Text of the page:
I would like the good, hard working, smart, educated, dedicated and law abiding (Ya, you already messed that one up crossing the border, but were letting it slide right?) people to have a chance to make amends for their past transgressions, become documented in some manner, and prove that they can be a boon and not a burden.

    • Matt K.
      July 13, 2013 at 2:05 am

      Just to clear something up, Santa Clarita was given its name by the Anglo majority population in the 1980s and that name was picked for two reasons:

      1.) The Santa Clara River, which starts in the mountains above Acton and runs all of the way down to the Pacific Ocean at Venture.

      2.) The Santa Clara River passed through the towns of “Canyon Country”, “Saugus” and Newhall before leaving the valley toward Fillmore. The people of those three towns wante to incorporate into a single city in the 1980s. Because there is already a town and county called “Santa Clara” in Northern California, the people in those three towns who wished to incorporate into a single city had to pick a different name other than “Santa Clara”, so they picked “Santa Clarita”, which, when translated is basically “little Santa Clara” to denote its smaller size (at the time) and its young existence compared to the town in Nor Cal.

  9. AVDreamer
    July 11, 2013 at 9:09 pm

    It’s always shocking to read the comments on articles related to immigration, because many points of contention have been repeatedly and thoroughly debunked. Some of them date to the days before the 1986 Amnesty and it’s a travesty that communication has been so poor.

    What we have is the worst of all possible worlds: an immigration system which creates social upheaval by destroying communities and breaking apart families, which also fails to deliver workers to sectors that need them desperately. How many stories of US Citizen children whose parents are deported can we stomach? How many more times do we need headlines about billions of dollars of fruit rotting on branches do we need before we realize the system is broken?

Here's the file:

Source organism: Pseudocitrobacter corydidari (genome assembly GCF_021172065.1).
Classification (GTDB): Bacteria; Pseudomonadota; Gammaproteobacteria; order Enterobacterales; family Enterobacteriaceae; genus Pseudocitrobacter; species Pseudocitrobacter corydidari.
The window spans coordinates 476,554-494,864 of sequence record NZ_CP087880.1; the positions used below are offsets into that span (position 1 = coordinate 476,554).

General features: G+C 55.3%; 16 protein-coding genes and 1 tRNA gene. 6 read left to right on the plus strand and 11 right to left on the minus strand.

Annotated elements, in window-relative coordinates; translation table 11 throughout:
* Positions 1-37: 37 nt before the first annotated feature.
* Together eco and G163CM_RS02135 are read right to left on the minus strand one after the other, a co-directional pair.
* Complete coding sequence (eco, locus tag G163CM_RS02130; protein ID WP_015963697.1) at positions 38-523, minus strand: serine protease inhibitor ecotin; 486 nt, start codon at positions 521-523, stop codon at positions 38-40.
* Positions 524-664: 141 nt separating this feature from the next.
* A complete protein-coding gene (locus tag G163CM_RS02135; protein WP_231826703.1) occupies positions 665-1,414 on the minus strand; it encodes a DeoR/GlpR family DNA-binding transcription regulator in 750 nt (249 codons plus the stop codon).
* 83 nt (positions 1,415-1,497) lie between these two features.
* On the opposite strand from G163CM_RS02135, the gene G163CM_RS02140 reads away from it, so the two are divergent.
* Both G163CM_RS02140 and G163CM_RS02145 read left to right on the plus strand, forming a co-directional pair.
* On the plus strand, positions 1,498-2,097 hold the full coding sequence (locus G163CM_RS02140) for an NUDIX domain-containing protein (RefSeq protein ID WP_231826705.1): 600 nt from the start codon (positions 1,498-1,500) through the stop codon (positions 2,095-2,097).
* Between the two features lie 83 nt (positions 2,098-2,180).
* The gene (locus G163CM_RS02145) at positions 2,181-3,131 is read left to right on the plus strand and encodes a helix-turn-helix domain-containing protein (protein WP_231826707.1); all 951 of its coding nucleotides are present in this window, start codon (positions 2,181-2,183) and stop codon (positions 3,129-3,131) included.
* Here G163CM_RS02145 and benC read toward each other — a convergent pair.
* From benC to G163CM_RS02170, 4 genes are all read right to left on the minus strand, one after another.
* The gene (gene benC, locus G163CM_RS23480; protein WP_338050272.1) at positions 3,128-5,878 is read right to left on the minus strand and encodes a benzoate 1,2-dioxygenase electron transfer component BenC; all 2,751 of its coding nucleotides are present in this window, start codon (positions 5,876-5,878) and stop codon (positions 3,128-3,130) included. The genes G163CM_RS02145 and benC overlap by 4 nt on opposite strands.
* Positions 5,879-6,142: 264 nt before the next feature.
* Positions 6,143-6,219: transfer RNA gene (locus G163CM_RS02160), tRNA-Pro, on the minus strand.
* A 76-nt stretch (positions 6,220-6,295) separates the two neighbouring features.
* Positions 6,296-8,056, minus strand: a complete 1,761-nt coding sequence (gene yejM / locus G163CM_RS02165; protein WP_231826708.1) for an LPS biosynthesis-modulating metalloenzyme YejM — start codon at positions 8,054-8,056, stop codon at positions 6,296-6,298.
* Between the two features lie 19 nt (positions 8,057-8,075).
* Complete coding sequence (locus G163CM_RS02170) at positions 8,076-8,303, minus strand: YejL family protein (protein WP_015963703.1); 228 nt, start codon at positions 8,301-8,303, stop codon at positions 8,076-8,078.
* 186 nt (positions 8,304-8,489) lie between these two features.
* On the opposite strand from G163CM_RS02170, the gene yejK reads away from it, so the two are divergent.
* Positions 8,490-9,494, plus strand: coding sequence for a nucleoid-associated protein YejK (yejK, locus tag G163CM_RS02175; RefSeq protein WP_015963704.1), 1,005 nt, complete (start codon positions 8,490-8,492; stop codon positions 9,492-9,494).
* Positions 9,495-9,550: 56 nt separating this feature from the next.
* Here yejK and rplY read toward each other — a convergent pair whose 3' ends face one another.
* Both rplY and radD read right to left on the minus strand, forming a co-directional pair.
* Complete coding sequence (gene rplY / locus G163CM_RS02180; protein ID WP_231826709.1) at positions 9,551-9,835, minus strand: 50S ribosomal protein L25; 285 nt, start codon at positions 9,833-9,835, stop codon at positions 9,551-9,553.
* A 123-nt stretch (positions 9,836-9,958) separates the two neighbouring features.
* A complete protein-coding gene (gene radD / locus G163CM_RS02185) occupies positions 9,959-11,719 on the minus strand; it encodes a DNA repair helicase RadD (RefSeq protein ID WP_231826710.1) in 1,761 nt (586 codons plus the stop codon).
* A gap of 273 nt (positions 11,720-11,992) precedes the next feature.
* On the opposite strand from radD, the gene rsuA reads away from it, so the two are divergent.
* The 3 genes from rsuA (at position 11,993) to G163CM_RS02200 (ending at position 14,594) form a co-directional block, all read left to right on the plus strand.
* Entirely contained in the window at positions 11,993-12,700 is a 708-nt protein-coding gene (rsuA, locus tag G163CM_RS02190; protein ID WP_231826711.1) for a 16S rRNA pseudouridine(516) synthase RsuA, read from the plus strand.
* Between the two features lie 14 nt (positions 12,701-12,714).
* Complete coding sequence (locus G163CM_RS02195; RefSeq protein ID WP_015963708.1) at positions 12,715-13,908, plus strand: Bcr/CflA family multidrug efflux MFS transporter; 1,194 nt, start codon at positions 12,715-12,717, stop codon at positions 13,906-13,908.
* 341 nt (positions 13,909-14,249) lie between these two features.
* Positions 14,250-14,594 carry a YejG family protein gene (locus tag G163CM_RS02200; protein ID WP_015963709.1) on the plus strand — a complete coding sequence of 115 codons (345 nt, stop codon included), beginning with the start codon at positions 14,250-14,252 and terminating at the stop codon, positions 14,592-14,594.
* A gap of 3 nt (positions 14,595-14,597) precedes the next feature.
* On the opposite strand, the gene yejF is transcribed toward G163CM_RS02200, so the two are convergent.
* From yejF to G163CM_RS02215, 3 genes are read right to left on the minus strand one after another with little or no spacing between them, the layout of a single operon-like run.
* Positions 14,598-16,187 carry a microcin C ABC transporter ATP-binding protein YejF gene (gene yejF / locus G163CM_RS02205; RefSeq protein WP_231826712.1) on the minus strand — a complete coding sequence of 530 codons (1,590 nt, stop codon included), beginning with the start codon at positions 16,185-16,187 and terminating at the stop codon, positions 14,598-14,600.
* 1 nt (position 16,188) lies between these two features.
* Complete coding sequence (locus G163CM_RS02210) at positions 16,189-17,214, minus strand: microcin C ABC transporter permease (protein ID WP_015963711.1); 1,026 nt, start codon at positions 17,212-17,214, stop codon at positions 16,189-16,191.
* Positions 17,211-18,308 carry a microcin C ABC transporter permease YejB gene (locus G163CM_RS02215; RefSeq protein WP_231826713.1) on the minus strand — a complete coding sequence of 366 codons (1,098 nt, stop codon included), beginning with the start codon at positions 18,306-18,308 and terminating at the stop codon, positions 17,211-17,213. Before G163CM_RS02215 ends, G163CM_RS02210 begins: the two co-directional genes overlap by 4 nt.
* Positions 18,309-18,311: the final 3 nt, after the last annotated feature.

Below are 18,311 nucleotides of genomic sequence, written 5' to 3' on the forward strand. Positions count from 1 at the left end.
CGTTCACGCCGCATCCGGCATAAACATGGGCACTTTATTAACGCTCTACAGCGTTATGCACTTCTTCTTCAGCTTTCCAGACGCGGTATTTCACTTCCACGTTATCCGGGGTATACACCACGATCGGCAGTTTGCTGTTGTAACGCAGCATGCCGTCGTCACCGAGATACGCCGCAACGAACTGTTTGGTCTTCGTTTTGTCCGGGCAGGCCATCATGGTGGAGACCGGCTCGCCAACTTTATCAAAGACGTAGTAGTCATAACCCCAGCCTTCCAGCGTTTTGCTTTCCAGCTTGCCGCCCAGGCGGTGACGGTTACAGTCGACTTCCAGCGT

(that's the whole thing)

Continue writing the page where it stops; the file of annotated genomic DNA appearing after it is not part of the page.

It’s a myth that immigrants burden social welfare systems—in fact they subsidize them.

    It’s a myth that immigrant children cause overcrowding in schools—it’s a consequence of increasingly centralized funding and administration of schools and districts, growing populations and poor planning.

    It’s a myth that this country is overcrowded—replacement rate is only kept positive because of immigration, clandestine or otherwise.

    It’s a myth that undocumented immigrants don’t contribute to society—we pay taxes at all levels of government and both provide labor and own businesses which provide wages to citizens and residents.

    It’s a myth that the border is porous and open—attempted and successful crossing are down across the board, apprehensions are up, which means deaths on the border rise every year as migrants are pushed to more extreme points of entry. Apparently that isn’t enough.